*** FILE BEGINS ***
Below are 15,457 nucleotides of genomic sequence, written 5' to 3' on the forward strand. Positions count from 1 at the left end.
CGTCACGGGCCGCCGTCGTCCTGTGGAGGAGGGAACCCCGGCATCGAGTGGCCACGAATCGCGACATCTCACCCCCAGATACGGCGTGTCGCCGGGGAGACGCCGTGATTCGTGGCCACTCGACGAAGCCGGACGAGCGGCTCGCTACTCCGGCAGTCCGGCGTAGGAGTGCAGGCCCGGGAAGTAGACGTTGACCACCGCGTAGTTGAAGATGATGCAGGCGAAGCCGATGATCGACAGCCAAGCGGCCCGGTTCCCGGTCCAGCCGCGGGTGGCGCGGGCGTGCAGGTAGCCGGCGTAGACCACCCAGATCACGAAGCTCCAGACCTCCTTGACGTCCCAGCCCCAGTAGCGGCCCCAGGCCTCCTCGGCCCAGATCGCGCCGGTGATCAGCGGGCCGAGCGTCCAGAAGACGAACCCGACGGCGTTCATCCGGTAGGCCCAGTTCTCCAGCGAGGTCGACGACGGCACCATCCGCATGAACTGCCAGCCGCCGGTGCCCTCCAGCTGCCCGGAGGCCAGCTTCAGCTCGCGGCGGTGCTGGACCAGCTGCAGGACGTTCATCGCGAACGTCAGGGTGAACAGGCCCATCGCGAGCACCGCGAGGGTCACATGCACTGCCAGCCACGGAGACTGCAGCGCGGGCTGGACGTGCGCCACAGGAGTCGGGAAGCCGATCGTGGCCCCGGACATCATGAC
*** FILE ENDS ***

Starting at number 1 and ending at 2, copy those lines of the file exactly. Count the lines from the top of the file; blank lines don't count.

Below are 15,457 nucleotides of genomic sequence, written 5' to 3' on the forward strand. Positions count from 1 at the left end.
CGTCACGGGCCGCCGTCGTCCTGTGGAGGAGGGAACCCCGGCATCGAGTGGCCACGAATCGCGACATCTCACCCCCAGATACGGCGTGTCGCCGGGGAGACGCCGTGATTCGTGGCCACTCGACGAAGCCGGACGAGCGGCTCGCTACTCCGGCAGTCCGGCGTAGGAGTGCAGGCCCGGGAAGTAGACGTTGACCACCGCGTAGTTGAAGATGATGCAGGCGAAGCCGATGATCGACAGCCAAGCGGCCCGGTTCCCGGTCCAGCCGCGGGTGGCGCGGGCGTGCAGGTAGCCGGCGTAGACCACCCAGATCACGAAGCTCCAGACCTCCTTGACGTCCCAGCCCCAGTAGCGGCCCCAGGCCTCCTCGGCCCAGATCGCGCCGGTGATCAGCGGGCCGAGCGTCCAGAAGACGAACCCGACGGCGTTCATCCGGTAGGCCCAGTTCTCCAGCGAGGTCGACGACGGCACCATCCGCATGAACTGCCAGCCGCCGGTGCCCTCCAGCTGCCCGGAGGCCAGCTTCAGCTCGCGGCGGTGCTGGACCAGCTGCAGGACGTTCATCGCGAACGTCAGGGTGAACAGGCCCATCGCGAGCACCGCGAGGGTCACATGCACTGCCAGCCACGGAGACTGCAGCGCGGGCTGGACGTGCGCCACAGGAGTCGGGAAGCCGATCGTGGCCCCGGACATCATGAC